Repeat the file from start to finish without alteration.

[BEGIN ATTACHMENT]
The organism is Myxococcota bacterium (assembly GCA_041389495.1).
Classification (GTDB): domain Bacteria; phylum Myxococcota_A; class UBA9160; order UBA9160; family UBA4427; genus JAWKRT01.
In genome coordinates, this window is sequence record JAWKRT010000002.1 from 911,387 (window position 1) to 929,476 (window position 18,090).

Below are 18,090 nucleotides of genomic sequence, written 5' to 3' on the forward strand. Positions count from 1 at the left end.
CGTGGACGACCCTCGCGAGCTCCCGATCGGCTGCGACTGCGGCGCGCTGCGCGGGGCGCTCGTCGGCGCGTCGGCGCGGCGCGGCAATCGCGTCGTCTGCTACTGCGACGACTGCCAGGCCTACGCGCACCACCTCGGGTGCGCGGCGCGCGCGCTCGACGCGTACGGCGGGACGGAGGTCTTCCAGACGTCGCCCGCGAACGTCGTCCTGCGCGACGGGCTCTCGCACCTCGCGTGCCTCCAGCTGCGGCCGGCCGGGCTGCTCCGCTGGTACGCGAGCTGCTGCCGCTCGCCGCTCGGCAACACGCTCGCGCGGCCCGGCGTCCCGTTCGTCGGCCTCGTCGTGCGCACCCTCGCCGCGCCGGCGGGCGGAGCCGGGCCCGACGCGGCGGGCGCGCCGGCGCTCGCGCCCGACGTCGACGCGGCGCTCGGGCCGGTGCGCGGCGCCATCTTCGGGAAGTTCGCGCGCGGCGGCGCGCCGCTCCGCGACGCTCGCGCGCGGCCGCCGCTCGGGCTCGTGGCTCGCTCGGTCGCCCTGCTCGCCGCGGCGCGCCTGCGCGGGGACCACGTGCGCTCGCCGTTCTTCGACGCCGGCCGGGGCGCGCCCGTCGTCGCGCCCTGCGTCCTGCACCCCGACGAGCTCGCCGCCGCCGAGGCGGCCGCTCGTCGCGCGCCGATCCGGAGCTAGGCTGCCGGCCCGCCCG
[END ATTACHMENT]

The organism is Myxococcota bacterium (assembly GCA_041389495.1).
Classification (GTDB): domain Bacteria; phylum Myxococcota_A; class UBA9160; order UBA9160; family UBA4427; genus JAWKRT01.
In genome coordinates, this window is sequence record JAWKRT010000002.1 from 911,387 (window position 1) to 929,476 (window position 18,090).

Below are 18,090 nucleotides of genomic sequence, written 5' to 3' on the forward strand. Positions count from 1 at the left end.
CGTGGACGACCCTCGCGAGCTCCCGATCGGCTGCGACTGCGGCGCGCTGCGCGGGGCGCTCGTCGGCGCGTCGGCGCGGCGCGGCAATCGCGTCGTCTGCTACTGCGACGACTGCCAGGCCTACGCGCACCACCTCGGGTGCGCGGCGCGCGCGCTCGACGCGTACGGCGGGACGGAGGTCTTCCAGACGTCGCCCGCGAACGTCGTCCTGCGCGACGGGCTCTCGCACCTCGCGTGCCTCCAGCTGCGGCCGGCCGGGCTGCTCCGCTGGTACGCGAGCTGCTGCCGCTCGCCGCTCGGCAACACGCTCGCGCGGCCCGGCGTCCCGTTCGTCGGCCTCGTCGTGCGCACCCTCGCCGCGCCGGCGGGCGGAGCCGGGCCCGACGCGGCGGGCGCGCCGGCGCTCGCGCCCGACGTCGACGCGGCGCTCGGGCCGGTGCGCGGCGCCATCTTCGGGAAGTTCGCGCGCGGCGGCGCGCCGCTCCGCGACGCTCGCGCGCGGCCGCCGCTCGGGCTCGTGGCTCGCTCGGTCGCCCTGCTCGCCGCGGCGCGCCTGCGCGGGGACCACGTGCGCTCGCCGTTCTTCGACGCCGGCCGGGGCGCGCCCGTCGTCGCGCCCTGCGTCCTGCACCCCGACGAGCTCGCCGCCGCCGAGGCGGCCGCTCGTCGCGCGCCGATCCGGAGCTAGGCTGCCGGCCCGCCCG